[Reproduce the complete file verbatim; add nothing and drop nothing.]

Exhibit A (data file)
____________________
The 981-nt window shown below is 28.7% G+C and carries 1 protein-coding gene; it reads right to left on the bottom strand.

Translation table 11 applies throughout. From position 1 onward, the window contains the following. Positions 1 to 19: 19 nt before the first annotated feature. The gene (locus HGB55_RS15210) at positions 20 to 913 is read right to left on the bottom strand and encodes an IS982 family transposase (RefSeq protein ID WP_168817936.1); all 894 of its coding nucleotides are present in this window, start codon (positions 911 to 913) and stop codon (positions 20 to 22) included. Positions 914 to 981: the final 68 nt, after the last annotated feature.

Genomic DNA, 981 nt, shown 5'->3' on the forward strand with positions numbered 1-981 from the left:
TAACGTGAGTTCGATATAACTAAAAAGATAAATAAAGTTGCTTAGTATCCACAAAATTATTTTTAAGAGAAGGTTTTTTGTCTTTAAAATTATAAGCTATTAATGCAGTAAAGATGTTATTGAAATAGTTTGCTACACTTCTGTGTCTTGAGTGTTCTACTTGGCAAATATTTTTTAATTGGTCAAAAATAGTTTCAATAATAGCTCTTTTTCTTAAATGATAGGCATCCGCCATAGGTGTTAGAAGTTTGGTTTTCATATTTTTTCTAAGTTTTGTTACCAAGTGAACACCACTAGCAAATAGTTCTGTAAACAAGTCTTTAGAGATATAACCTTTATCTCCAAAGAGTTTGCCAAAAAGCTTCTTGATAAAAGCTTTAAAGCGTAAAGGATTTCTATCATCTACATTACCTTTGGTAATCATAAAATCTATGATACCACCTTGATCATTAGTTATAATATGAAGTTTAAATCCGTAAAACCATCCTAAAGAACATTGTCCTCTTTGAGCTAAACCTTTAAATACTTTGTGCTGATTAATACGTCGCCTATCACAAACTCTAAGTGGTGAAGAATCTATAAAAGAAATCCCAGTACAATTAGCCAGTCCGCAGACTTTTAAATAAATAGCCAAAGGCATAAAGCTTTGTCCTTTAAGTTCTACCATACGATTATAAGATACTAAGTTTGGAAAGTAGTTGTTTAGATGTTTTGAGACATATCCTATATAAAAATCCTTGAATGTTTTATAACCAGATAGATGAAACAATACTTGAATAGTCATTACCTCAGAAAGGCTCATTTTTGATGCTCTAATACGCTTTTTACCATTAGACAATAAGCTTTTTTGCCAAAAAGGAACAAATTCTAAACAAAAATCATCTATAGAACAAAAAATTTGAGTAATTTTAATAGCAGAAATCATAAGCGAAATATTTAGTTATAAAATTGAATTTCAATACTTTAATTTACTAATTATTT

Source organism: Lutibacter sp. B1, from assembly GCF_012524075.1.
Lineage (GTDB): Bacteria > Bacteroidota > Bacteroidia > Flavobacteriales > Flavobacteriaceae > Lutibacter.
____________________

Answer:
The 981-nt window shown below is 28.7% G+C and carries 1 protein-coding gene; it reads right to left on the bottom strand.

Translation table 11 applies throughout. From position 1 onward, the window contains the following. Positions 1 to 19: 19 nt before the first annotated feature. The gene (locus HGB55_RS15210) at positions 20 to 913 is read right to left on the bottom strand and encodes an IS982 family transposase (RefSeq protein ID WP_168817936.1); all 894 of its coding nucleotides are present in this window, start codon (positions 911 to 913) and stop codon (positions 20 to 22) included. Positions 914 to 981: the final 68 nt, after the last annotated feature.

Genomic DNA, 981 nt, shown 5'->3' on the forward strand with positions numbered 1-981 from the left:
TAACGTGAGTTCGATATAACTAAAAAGATAAATAAAGTTGCTTAGTATCCACAAAATTATTTTTAAGAGAAGGTTTTTTGTCTTTAAAATTATAAGCTATTAATGCAGTAAAGATGTTATTGAAATAGTTTGCTACACTTCTGTGTCTTGAGTGTTCTACTTGGCAAATATTTTTTAATTGGTCAAAAATAGTTTCAATAATAGCTCTTTTTCTTAAATGATAGGCATCCGCCATAGGTGTTAGAAGTTTGGTTTTCATATTTTTTCTAAGTTTTGTTACCAAGTGAACACCACTAGCAAATAGTTCTGTAAACAAGTCTTTAGAGATATAACCTTTATCTCCAAAGAGTTTGCCAAAAAGCTTCTTGATAAAAGCTTTAAAGCGTAAAGGATTTCTATCATCTACATTACCTTTGGTAATCATAAAATCTATGATACCACCTTGATCATTAGTTATAATATGAAGTTTAAATCCGTAAAACCATCCTAAAGAACATTGTCCTCTTTGAGCTAAACCTTTAAATACTTTGTGCTGATTAATACGTCGCCTATCACAAACTCTAAGTGGTGAAGAATCTATAAAAGAAATCCCAGTACAATTAGCCAGTCCGCAGACTTTTAAATAAATAGCCAAAGGCATAAAGCTTTGTCCTTTAAGTTCTACCATACGATTATAAGATACTAAGTTTGGAAAGTAGTTGTTTAGATGTTTTGAGACATATCCTATATAAAAATCCTTGAATGTTTTATAACCAGATAGATGAAACAATACTTGAATAGTCATTACCTCAGAAAGGCTCATTTTTGATGCTCTAATACGCTTTTTACCATTAGACAATAAGCTTTTTTGCCAAAAAGGAACAAATTCTAAACAAAAATCATCTATAGAACAAAAAATTTGAGTAATTTTAATAGCAGAAATCATAAGCGAAATATTTAGTTATAAAATTGAATTTCAATACTTTAATTTACTAATTATTT

Source organism: Lutibacter sp. B1, from assembly GCF_012524075.1.
Lineage (GTDB): Bacteria > Bacteroidota > Bacteroidia > Flavobacteriales > Flavobacteriaceae > Lutibacter.